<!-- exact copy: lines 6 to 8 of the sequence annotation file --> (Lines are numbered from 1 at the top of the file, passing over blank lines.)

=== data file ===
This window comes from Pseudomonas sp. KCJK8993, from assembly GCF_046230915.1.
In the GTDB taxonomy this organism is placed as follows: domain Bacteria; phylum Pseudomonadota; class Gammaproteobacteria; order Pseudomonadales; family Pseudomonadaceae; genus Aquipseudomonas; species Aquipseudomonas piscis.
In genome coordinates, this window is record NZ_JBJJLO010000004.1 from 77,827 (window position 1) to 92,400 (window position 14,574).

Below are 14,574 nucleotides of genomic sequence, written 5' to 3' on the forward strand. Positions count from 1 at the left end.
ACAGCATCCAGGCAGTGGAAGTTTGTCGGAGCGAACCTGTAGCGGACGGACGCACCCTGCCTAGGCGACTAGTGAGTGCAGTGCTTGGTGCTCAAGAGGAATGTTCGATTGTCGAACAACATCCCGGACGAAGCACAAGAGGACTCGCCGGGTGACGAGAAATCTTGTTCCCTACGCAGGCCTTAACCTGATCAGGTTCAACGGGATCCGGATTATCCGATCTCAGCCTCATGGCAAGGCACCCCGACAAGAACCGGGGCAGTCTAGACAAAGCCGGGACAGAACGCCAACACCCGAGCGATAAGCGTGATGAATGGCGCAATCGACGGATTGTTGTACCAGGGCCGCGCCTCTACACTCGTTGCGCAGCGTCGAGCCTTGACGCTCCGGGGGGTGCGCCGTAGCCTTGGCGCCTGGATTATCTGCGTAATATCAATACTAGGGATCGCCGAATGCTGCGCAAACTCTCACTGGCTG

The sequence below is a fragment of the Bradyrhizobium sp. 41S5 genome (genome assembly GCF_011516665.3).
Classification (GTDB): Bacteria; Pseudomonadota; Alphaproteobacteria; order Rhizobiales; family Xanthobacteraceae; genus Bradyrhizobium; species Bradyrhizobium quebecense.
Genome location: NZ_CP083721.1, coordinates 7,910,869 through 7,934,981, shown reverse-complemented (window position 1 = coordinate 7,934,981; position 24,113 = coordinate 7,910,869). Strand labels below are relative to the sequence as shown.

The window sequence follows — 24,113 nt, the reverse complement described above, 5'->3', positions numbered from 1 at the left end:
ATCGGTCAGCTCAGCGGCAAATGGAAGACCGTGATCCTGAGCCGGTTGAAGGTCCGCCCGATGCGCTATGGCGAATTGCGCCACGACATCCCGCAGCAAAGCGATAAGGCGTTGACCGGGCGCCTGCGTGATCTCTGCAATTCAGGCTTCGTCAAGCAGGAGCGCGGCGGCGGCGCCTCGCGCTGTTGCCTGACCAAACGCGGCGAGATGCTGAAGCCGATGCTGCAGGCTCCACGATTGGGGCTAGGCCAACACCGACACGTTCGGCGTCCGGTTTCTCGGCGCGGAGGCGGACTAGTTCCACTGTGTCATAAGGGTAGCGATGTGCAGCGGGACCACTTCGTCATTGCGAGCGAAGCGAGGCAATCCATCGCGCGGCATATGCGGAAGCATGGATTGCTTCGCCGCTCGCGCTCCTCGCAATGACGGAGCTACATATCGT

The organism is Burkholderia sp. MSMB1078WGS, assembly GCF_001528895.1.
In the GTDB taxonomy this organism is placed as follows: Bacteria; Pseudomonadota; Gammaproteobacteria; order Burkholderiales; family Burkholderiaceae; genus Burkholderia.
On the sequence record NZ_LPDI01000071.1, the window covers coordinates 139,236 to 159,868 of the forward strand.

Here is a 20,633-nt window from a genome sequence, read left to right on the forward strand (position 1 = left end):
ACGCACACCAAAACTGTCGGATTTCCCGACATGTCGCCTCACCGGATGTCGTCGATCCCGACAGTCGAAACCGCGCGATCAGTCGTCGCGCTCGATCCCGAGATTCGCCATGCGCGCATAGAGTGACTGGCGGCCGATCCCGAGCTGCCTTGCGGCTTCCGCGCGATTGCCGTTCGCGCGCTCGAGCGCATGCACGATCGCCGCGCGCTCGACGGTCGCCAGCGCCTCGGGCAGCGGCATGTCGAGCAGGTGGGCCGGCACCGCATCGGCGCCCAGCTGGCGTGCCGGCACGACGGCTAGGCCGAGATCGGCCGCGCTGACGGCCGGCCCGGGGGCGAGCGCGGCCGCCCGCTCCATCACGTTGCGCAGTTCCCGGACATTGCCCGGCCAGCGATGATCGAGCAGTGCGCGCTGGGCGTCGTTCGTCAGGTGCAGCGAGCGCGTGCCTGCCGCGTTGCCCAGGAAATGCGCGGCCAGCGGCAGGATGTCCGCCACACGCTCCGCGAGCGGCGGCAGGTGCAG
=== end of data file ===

The sequence below is a fragment of the Bradyrhizobium sp. 41S5 genome (genome assembly GCF_011516665.3).
Classification (GTDB): Bacteria; Pseudomonadota; Alphaproteobacteria; order Rhizobiales; family Xanthobacteraceae; genus Bradyrhizobium; species Bradyrhizobium quebecense.
Genome location: NZ_CP083721.1, coordinates 7,910,869 through 7,934,981, shown reverse-complemented (window position 1 = coordinate 7,934,981; position 24,113 = coordinate 7,910,869). Strand labels below are relative to the sequence as shown.